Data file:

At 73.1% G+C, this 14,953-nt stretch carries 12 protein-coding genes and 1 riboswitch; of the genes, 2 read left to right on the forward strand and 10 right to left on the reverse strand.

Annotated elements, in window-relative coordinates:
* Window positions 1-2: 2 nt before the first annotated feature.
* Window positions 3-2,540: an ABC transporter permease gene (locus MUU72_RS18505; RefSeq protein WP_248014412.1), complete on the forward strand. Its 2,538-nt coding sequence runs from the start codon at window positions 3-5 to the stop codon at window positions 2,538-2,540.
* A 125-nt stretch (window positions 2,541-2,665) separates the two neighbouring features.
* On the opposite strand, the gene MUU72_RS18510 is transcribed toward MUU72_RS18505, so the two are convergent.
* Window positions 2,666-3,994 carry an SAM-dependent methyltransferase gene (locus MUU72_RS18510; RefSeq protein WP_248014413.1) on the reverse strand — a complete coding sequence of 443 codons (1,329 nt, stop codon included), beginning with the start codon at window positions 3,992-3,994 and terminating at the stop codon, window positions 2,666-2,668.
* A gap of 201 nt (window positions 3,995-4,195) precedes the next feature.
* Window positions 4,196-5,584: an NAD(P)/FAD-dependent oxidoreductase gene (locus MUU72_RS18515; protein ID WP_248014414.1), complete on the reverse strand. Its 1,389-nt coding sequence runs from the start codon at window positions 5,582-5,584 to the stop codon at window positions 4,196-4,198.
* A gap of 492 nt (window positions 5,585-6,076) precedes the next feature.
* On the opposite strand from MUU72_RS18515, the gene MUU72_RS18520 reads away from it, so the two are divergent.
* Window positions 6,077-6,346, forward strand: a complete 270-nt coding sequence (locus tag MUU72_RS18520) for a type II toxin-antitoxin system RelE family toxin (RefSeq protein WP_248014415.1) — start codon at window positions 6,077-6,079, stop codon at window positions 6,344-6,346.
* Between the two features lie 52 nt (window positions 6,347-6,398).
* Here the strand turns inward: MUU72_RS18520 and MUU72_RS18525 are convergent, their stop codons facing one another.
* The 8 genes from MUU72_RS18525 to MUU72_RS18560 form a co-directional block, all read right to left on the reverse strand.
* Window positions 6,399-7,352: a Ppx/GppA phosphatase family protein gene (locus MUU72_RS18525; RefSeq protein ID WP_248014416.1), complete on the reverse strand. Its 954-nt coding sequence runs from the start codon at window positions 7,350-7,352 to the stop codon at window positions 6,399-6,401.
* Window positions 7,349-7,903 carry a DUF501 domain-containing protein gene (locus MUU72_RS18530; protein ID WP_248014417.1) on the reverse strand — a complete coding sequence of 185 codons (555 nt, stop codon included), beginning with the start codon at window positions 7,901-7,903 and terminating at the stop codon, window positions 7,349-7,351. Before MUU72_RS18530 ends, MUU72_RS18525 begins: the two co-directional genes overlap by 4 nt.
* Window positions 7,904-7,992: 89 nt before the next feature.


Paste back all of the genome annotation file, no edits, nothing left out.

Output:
At 73.1% G+C, this 14,953-nt stretch carries 12 protein-coding genes and 1 riboswitch; of the genes, 2 read left to right on the forward strand and 10 right to left on the reverse strand.

Annotated elements, in window-relative coordinates:
* Window positions 1-2: 2 nt before the first annotated feature.
* Window positions 3-2,540: an ABC transporter permease gene (locus MUU72_RS18505; RefSeq protein WP_248014412.1), complete on the forward strand. Its 2,538-nt coding sequence runs from the start codon at window positions 3-5 to the stop codon at window positions 2,538-2,540.
* A 125-nt stretch (window positions 2,541-2,665) separates the two neighbouring features.
* On the opposite strand, the gene MUU72_RS18510 is transcribed toward MUU72_RS18505, so the two are convergent.
* Window positions 2,666-3,994 carry an SAM-dependent methyltransferase gene (locus MUU72_RS18510; RefSeq protein WP_248014413.1) on the reverse strand — a complete coding sequence of 443 codons (1,329 nt, stop codon included), beginning with the start codon at window positions 3,992-3,994 and terminating at the stop codon, window positions 2,666-2,668.
* A gap of 201 nt (window positions 3,995-4,195) precedes the next feature.
* Window positions 4,196-5,584: an NAD(P)/FAD-dependent oxidoreductase gene (locus MUU72_RS18515; protein ID WP_248014414.1), complete on the reverse strand. Its 1,389-nt coding sequence runs from the start codon at window positions 5,582-5,584 to the stop codon at window positions 4,196-4,198.
* A gap of 492 nt (window positions 5,585-6,076) precedes the next feature.
* On the opposite strand from MUU72_RS18515, the gene MUU72_RS18520 reads away from it, so the two are divergent.
* Window positions 6,077-6,346, forward strand: a complete 270-nt coding sequence (locus tag MUU72_RS18520) for a type II toxin-antitoxin system RelE family toxin (RefSeq protein WP_248014415.1) — start codon at window positions 6,077-6,079, stop codon at window positions 6,344-6,346.
* Between the two features lie 52 nt (window positions 6,347-6,398).
* Here the strand turns inward: MUU72_RS18520 and MUU72_RS18525 are convergent, their stop codons facing one another.
* The 8 genes from MUU72_RS18525 to MUU72_RS18560 form a co-directional block, all read right to left on the reverse strand.
* Window positions 6,399-7,352: a Ppx/GppA phosphatase family protein gene (locus MUU72_RS18525; RefSeq protein ID WP_248014416.1), complete on the reverse strand. Its 954-nt coding sequence runs from the start codon at window positions 7,350-7,352 to the stop codon at window positions 6,399-6,401.
* Window positions 7,349-7,903 carry a DUF501 domain-containing protein gene (locus MUU72_RS18530; protein ID WP_248014417.1) on the reverse strand — a complete coding sequence of 185 codons (555 nt, stop codon included), beginning with the start codon at window positions 7,901-7,903 and terminating at the stop codon, window positions 7,349-7,351. Before MUU72_RS18530 ends, MUU72_RS18525 begins: the two co-directional genes overlap by 4 nt.
* Window positions 7,904-7,992: 89 nt before the next feature.